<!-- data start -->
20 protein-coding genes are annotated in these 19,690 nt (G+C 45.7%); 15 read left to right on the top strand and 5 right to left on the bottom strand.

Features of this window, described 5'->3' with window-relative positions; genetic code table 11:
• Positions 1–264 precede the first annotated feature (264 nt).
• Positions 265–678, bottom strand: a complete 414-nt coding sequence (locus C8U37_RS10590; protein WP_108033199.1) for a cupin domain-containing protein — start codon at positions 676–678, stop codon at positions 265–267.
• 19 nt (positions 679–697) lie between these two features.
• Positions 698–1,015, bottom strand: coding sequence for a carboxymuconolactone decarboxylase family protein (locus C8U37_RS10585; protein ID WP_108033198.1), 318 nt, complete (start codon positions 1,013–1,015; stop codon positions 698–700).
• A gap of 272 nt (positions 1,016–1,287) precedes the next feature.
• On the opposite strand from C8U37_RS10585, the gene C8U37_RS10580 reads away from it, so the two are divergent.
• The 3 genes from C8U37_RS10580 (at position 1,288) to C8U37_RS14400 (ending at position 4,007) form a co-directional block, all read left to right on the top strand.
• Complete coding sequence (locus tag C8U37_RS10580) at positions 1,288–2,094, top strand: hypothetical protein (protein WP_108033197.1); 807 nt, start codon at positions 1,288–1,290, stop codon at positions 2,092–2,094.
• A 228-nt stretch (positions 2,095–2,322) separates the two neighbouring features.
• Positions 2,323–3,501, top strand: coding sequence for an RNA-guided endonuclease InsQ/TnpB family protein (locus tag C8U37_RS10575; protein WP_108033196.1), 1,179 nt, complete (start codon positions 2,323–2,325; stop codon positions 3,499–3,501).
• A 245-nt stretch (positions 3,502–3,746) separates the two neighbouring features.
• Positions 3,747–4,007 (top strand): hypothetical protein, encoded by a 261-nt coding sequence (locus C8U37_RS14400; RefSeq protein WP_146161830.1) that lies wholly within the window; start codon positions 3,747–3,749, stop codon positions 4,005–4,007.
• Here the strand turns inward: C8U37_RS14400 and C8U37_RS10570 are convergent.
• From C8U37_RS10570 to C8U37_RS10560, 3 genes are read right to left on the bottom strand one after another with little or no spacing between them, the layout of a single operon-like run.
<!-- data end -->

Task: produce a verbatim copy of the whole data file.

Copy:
20 protein-coding genes are annotated in these 19,690 nt (G+C 45.7%); 15 read left to right on the top strand and 5 right to left on the bottom strand.

Features of this window, described 5'->3' with window-relative positions; genetic code table 11:
• Positions 1–264 precede the first annotated feature (264 nt).
• Positions 265–678, bottom strand: a complete 414-nt coding sequence (locus C8U37_RS10590; protein WP_108033199.1) for a cupin domain-containing protein — start codon at positions 676–678, stop codon at positions 265–267.
• 19 nt (positions 679–697) lie between these two features.
• Positions 698–1,015, bottom strand: coding sequence for a carboxymuconolactone decarboxylase family protein (locus C8U37_RS10585; protein ID WP_108033198.1), 318 nt, complete (start codon positions 1,013–1,015; stop codon positions 698–700).
• A gap of 272 nt (positions 1,016–1,287) precedes the next feature.
• On the opposite strand from C8U37_RS10585, the gene C8U37_RS10580 reads away from it, so the two are divergent.
• The 3 genes from C8U37_RS10580 (at position 1,288) to C8U37_RS14400 (ending at position 4,007) form a co-directional block, all read left to right on the top strand.
• Complete coding sequence (locus tag C8U37_RS10580) at positions 1,288–2,094, top strand: hypothetical protein (protein WP_108033197.1); 807 nt, start codon at positions 1,288–1,290, stop codon at positions 2,092–2,094.
• A 228-nt stretch (positions 2,095–2,322) separates the two neighbouring features.
• Positions 2,323–3,501, top strand: coding sequence for an RNA-guided endonuclease InsQ/TnpB family protein (locus tag C8U37_RS10575; protein WP_108033196.1), 1,179 nt, complete (start codon positions 2,323–2,325; stop codon positions 3,499–3,501).
• A 245-nt stretch (positions 3,502–3,746) separates the two neighbouring features.
• Positions 3,747–4,007 (top strand): hypothetical protein, encoded by a 261-nt coding sequence (locus C8U37_RS14400; RefSeq protein WP_146161830.1) that lies wholly within the window; start codon positions 3,747–3,749, stop codon positions 4,005–4,007.
• Here the strand turns inward: C8U37_RS14400 and C8U37_RS10570 are convergent.
• From C8U37_RS10570 to C8U37_RS10560, 3 genes are read right to left on the bottom strand one after another with little or no spacing between them, the layout of a single operon-like run.